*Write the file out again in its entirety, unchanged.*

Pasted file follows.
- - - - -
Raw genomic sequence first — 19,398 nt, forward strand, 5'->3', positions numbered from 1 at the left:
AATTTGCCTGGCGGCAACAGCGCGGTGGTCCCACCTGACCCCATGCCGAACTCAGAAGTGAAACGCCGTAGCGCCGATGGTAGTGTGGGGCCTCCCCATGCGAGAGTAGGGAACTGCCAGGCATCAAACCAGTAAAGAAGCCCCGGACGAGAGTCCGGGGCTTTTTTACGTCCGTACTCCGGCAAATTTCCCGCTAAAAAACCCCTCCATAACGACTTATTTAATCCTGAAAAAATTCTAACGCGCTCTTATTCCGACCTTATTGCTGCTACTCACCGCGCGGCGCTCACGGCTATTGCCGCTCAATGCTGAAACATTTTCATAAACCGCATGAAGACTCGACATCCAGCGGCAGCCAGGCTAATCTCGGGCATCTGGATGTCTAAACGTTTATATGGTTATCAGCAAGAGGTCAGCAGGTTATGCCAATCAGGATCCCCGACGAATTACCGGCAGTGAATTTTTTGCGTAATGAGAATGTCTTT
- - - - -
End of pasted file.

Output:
Raw genomic sequence first — 19,398 nt, forward strand, 5'->3', positions numbered from 1 at the left:
AATTTGCCTGGCGGCAACAGCGCGGTGGTCCCACCTGACCCCATGCCGAACTCAGAAGTGAAACGCCGTAGCGCCGATGGTAGTGTGGGGCCTCCCCATGCGAGAGTAGGGAACTGCCAGGCATCAAACCAGTAAAGAAGCCCCGGACGAGAGTCCGGGGCTTTTTTACGTCCGTACTCCGGCAAATTTCCCGCTAAAAAACCCCTCCATAACGACTTATTTAATCCTGAAAAAATTCTAACGCGCTCTTATTCCGACCTTATTGCTGCTACTCACCGCGCGGCGCTCACGGCTATTGCCGCTCAATGCTGAAACATTTTCATAAACCGCATGAAGACTCGACATCCAGCGGCAGCCAGGCTAATCTCGGGCATCTGGATGTCTAAACGTTTATATGGTTATCAGCAAGAGGTCAGCAGGTTATGCCAATCAGGATCCCCGACGAATTACCGGCAGTGAATTTTTTGCGTAATGAGAATGTCTTT